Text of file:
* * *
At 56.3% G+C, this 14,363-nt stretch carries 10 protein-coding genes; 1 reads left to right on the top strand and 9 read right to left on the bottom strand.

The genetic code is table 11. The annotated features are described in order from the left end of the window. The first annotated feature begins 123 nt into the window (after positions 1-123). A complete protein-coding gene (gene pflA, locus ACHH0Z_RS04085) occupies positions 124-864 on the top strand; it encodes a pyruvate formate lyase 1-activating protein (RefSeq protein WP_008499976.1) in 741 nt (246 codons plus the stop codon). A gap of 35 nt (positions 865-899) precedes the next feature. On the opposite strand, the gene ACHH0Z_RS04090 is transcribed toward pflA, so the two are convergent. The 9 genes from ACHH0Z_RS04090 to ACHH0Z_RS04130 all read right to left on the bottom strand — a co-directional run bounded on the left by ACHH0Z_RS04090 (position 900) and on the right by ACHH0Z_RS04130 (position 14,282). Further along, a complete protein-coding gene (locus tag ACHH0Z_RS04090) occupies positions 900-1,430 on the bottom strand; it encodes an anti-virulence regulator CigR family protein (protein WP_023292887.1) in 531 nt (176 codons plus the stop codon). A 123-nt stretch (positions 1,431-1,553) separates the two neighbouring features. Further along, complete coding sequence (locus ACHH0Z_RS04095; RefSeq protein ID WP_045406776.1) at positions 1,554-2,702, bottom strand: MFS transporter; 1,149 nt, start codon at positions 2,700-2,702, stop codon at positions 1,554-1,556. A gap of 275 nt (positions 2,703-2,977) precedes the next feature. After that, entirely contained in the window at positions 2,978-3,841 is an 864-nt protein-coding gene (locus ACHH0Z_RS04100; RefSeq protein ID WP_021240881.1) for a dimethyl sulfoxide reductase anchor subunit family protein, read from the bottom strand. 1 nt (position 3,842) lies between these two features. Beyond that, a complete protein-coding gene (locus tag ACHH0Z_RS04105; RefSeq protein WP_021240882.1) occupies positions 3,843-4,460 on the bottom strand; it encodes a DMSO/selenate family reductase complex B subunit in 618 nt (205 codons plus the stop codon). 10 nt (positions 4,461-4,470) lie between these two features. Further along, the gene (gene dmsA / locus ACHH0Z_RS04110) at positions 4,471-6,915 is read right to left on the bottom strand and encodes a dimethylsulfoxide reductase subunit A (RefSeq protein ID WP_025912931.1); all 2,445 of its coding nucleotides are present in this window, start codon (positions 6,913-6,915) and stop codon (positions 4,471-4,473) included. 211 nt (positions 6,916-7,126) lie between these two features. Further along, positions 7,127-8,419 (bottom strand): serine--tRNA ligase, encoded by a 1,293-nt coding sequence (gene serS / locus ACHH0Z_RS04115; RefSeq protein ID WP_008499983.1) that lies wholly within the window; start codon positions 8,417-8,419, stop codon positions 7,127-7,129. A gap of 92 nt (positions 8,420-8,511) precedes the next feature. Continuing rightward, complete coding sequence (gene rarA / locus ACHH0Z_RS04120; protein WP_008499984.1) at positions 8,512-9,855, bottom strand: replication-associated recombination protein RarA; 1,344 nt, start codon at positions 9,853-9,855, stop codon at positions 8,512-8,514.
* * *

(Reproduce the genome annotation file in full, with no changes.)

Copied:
At 56.3% G+C, this 14,363-nt stretch carries 10 protein-coding genes; 1 reads left to right on the top strand and 9 read right to left on the bottom strand.

The genetic code is table 11. The annotated features are described in order from the left end of the window. The first annotated feature begins 123 nt into the window (after positions 1-123). A complete protein-coding gene (gene pflA, locus ACHH0Z_RS04085) occupies positions 124-864 on the top strand; it encodes a pyruvate formate lyase 1-activating protein (RefSeq protein WP_008499976.1) in 741 nt (246 codons plus the stop codon). A gap of 35 nt (positions 865-899) precedes the next feature. On the opposite strand, the gene ACHH0Z_RS04090 is transcribed toward pflA, so the two are convergent. The 9 genes from ACHH0Z_RS04090 to ACHH0Z_RS04130 all read right to left on the bottom strand — a co-directional run bounded on the left by ACHH0Z_RS04090 (position 900) and on the right by ACHH0Z_RS04130 (position 14,282). Further along, a complete protein-coding gene (locus tag ACHH0Z_RS04090) occupies positions 900-1,430 on the bottom strand; it encodes an anti-virulence regulator CigR family protein (protein WP_023292887.1) in 531 nt (176 codons plus the stop codon). A 123-nt stretch (positions 1,431-1,553) separates the two neighbouring features. Further along, complete coding sequence (locus ACHH0Z_RS04095; RefSeq protein ID WP_045406776.1) at positions 1,554-2,702, bottom strand: MFS transporter; 1,149 nt, start codon at positions 2,700-2,702, stop codon at positions 1,554-1,556. A gap of 275 nt (positions 2,703-2,977) precedes the next feature. After that, entirely contained in the window at positions 2,978-3,841 is an 864-nt protein-coding gene (locus ACHH0Z_RS04100; RefSeq protein ID WP_021240881.1) for a dimethyl sulfoxide reductase anchor subunit family protein, read from the bottom strand. 1 nt (position 3,842) lies between these two features. Beyond that, a complete protein-coding gene (locus tag ACHH0Z_RS04105; RefSeq protein WP_021240882.1) occupies positions 3,843-4,460 on the bottom strand; it encodes a DMSO/selenate family reductase complex B subunit in 618 nt (205 codons plus the stop codon). 10 nt (positions 4,461-4,470) lie between these two features. Further along, the gene (gene dmsA / locus ACHH0Z_RS04110) at positions 4,471-6,915 is read right to left on the bottom strand and encodes a dimethylsulfoxide reductase subunit A (RefSeq protein ID WP_025912931.1); all 2,445 of its coding nucleotides are present in this window, start codon (positions 6,913-6,915) and stop codon (positions 4,471-4,473) included. 211 nt (positions 6,916-7,126) lie between these two features. Further along, positions 7,127-8,419 (bottom strand): serine--tRNA ligase, encoded by a 1,293-nt coding sequence (gene serS / locus ACHH0Z_RS04115; RefSeq protein ID WP_008499983.1) that lies wholly within the window; start codon positions 8,417-8,419, stop codon positions 7,127-7,129. A gap of 92 nt (positions 8,420-8,511) precedes the next feature. Continuing rightward, complete coding sequence (gene rarA / locus ACHH0Z_RS04120; protein WP_008499984.1) at positions 8,512-9,855, bottom strand: replication-associated recombination protein RarA; 1,344 nt, start codon at positions 9,853-9,855, stop codon at positions 8,512-8,514.